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27 June 2012, 17:00 | Updated: 27 June 2012, 17:15
The restoration of World War II buildings at Bletchley park can now begin after £2.4 million has been raised for it.
In September last year, the trust that run the site announced that they needed to raise the cash to enable them to get a £5 million grant from the Heritage Lottery Fund.
They have now raised all the funds needed and have been given permission to start on the restoration project.
It will see the derelict code breaking huts transformed and a visitor centre along with exhibition space created in Block C.
Iain Standen CEO of the Bletchley Park Trust said: 'This is an exciting and unparalleled milestone in the twenty year history of the work of the Bletchley Park Trust, allowing us to start the work of preserving this site for future generations and in permanent tribute to the extraordinary men and women who worked here during World War II.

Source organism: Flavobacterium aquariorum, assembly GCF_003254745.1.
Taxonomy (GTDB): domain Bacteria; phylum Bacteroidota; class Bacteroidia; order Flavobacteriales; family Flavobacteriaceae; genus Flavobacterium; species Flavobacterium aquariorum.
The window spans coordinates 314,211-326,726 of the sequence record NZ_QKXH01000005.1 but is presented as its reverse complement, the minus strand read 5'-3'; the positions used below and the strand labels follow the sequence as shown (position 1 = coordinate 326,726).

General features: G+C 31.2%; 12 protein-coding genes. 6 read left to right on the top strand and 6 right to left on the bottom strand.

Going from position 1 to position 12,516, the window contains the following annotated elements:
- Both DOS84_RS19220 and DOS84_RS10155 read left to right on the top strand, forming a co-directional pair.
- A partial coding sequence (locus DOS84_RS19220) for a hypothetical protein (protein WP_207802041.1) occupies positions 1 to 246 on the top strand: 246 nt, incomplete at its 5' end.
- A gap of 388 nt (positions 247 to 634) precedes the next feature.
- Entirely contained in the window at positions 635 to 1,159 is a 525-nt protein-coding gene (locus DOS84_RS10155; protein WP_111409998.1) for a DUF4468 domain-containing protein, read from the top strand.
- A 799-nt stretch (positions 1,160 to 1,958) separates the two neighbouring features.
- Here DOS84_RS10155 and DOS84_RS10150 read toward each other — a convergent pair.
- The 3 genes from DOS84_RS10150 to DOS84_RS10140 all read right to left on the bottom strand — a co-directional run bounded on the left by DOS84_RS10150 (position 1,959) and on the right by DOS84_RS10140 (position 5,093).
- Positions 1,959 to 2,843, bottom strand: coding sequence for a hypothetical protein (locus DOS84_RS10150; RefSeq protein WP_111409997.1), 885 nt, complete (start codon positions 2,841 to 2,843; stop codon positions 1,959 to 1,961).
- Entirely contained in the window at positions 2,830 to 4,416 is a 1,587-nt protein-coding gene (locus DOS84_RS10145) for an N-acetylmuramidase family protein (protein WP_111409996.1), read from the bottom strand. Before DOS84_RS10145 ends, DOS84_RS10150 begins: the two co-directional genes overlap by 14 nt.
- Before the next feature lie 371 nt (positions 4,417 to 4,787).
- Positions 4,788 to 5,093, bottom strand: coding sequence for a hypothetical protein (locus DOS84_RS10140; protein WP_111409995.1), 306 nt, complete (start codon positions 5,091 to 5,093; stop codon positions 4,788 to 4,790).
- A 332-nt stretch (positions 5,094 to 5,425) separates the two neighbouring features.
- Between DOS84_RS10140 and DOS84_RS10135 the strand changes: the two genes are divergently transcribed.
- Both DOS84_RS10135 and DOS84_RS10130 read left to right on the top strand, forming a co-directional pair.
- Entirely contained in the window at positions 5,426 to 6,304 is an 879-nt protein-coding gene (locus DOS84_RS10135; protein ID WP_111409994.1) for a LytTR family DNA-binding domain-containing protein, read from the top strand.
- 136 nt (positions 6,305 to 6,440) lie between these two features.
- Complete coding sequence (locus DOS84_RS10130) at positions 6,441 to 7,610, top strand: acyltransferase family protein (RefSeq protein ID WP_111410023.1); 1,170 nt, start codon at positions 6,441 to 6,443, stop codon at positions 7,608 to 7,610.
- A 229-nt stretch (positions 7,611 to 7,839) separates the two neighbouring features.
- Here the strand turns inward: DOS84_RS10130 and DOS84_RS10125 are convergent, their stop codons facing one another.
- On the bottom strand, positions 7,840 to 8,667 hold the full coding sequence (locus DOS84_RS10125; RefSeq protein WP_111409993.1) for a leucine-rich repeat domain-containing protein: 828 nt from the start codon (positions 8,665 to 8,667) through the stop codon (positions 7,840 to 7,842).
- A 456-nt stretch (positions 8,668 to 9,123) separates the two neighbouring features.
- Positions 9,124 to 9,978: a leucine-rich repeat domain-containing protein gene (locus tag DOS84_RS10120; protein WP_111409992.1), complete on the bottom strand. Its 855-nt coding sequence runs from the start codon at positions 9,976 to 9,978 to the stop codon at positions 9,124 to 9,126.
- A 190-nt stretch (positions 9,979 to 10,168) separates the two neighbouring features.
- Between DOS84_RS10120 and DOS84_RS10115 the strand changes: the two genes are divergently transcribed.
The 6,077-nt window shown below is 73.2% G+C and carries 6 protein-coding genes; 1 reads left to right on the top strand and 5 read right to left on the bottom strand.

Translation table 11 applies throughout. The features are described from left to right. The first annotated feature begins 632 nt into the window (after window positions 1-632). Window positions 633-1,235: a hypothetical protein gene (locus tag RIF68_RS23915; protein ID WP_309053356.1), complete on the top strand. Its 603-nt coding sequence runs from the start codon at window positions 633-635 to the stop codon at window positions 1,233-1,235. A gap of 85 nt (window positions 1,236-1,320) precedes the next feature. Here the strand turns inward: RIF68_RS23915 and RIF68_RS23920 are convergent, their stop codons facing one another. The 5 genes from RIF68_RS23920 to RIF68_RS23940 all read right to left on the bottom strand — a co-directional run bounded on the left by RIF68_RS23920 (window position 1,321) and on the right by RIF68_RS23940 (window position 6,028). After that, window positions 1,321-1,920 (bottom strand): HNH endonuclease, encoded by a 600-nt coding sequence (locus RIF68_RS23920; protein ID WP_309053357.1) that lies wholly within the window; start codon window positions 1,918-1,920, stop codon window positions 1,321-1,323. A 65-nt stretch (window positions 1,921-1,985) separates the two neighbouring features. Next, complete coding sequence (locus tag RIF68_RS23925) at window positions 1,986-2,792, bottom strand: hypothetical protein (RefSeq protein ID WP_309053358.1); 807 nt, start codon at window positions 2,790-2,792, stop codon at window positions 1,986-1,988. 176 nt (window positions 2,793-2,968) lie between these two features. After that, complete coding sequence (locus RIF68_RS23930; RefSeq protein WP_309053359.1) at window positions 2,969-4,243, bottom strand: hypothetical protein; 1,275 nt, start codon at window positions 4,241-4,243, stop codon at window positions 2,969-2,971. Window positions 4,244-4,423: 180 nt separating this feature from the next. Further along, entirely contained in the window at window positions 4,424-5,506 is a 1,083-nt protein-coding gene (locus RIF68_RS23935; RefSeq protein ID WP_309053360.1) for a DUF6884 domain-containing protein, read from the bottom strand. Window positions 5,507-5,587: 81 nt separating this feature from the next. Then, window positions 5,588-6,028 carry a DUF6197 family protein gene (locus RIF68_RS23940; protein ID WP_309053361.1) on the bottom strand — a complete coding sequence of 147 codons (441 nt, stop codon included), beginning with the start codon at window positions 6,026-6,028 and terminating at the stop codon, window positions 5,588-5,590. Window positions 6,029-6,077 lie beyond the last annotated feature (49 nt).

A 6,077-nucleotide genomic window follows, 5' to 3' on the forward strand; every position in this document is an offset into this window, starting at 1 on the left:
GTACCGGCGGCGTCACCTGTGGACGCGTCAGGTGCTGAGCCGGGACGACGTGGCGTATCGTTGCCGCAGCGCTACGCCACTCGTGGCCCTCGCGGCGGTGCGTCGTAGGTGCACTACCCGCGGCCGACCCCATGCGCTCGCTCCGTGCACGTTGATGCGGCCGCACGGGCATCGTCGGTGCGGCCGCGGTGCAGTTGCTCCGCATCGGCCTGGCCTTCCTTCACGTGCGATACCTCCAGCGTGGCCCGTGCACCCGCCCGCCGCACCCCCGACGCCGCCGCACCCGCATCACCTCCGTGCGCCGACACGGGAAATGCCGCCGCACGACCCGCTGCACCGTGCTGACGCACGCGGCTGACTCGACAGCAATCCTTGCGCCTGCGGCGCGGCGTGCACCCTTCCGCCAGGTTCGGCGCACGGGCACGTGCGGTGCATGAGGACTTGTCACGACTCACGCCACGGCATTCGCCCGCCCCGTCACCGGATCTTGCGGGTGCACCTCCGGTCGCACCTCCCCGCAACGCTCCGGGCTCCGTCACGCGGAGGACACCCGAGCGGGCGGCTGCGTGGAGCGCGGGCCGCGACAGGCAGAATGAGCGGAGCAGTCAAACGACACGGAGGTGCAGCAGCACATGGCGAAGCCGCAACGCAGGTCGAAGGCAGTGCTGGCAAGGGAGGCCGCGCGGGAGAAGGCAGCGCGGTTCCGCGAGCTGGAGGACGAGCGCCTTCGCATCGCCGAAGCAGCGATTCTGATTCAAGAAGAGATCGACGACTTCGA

'Raising these funds has not only been a race against time to save the Huts from dereliction, but also has been imperative in order to create essential capacity and an improved experience for our ever rising numbers of visitors.'
The site was the wartime home of the Government Code and Cypher School who broke the German Enigma codes, which experts believe may have shortened the war by up to two years.
Work is expected to start in the Autumn.